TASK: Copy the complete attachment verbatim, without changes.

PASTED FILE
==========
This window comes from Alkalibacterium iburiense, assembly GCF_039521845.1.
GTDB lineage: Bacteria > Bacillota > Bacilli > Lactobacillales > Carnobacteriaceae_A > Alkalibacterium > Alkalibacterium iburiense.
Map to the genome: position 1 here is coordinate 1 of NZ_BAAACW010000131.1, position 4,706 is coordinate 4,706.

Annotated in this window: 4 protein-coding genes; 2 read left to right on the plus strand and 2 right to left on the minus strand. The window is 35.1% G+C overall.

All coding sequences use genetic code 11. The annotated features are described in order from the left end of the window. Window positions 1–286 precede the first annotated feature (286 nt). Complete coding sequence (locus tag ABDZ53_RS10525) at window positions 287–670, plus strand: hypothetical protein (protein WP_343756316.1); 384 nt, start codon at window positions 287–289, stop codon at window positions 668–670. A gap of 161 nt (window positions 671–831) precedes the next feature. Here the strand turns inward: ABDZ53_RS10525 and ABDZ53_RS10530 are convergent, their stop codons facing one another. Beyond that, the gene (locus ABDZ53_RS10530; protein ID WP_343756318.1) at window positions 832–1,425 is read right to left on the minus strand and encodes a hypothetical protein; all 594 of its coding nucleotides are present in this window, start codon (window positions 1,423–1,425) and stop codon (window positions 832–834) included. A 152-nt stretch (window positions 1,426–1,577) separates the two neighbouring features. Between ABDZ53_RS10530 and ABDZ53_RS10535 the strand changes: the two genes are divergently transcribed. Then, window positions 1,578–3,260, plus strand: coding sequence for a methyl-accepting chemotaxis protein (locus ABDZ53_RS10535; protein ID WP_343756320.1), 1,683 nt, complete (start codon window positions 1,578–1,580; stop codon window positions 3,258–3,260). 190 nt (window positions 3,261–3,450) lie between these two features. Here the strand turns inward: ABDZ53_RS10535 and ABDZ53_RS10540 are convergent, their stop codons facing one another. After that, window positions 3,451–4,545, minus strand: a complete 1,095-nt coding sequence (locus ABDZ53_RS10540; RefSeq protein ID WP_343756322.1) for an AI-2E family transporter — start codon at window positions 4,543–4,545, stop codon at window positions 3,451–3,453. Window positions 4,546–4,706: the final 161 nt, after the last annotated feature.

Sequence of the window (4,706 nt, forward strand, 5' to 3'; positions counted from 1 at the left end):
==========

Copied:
This window comes from Alkalibacterium iburiense, assembly GCF_039521845.1.
GTDB lineage: Bacteria > Bacillota > Bacilli > Lactobacillales > Carnobacteriaceae_A > Alkalibacterium > Alkalibacterium iburiense.
Map to the genome: position 1 here is coordinate 1 of NZ_BAAACW010000131.1, position 4,706 is coordinate 4,706.

Annotated in this window: 4 protein-coding genes; 2 read left to right on the plus strand and 2 right to left on the minus strand. The window is 35.1% G+C overall.

All coding sequences use genetic code 11. The annotated features are described in order from the left end of the window. Window positions 1–286 precede the first annotated feature (286 nt). Complete coding sequence (locus tag ABDZ53_RS10525) at window positions 287–670, plus strand: hypothetical protein (protein WP_343756316.1); 384 nt, start codon at window positions 287–289, stop codon at window positions 668–670. A gap of 161 nt (window positions 671–831) precedes the next feature. Here the strand turns inward: ABDZ53_RS10525 and ABDZ53_RS10530 are convergent, their stop codons facing one another. Beyond that, the gene (locus ABDZ53_RS10530; protein ID WP_343756318.1) at window positions 832–1,425 is read right to left on the minus strand and encodes a hypothetical protein; all 594 of its coding nucleotides are present in this window, start codon (window positions 1,423–1,425) and stop codon (window positions 832–834) included. A 152-nt stretch (window positions 1,426–1,577) separates the two neighbouring features. Between ABDZ53_RS10530 and ABDZ53_RS10535 the strand changes: the two genes are divergently transcribed. Then, window positions 1,578–3,260, plus strand: coding sequence for a methyl-accepting chemotaxis protein (locus ABDZ53_RS10535; protein ID WP_343756320.1), 1,683 nt, complete (start codon window positions 1,578–1,580; stop codon window positions 3,258–3,260). 190 nt (window positions 3,261–3,450) lie between these two features. Here the strand turns inward: ABDZ53_RS10535 and ABDZ53_RS10540 are convergent, their stop codons facing one another. After that, window positions 3,451–4,545, minus strand: a complete 1,095-nt coding sequence (locus ABDZ53_RS10540; RefSeq protein ID WP_343756322.1) for an AI-2E family transporter — start codon at window positions 4,543–4,545, stop codon at window positions 3,451–3,453. Window positions 4,546–4,706: the final 161 nt, after the last annotated feature.

Sequence of the window (4,706 nt, forward strand, 5' to 3'; positions counted from 1 at the left end):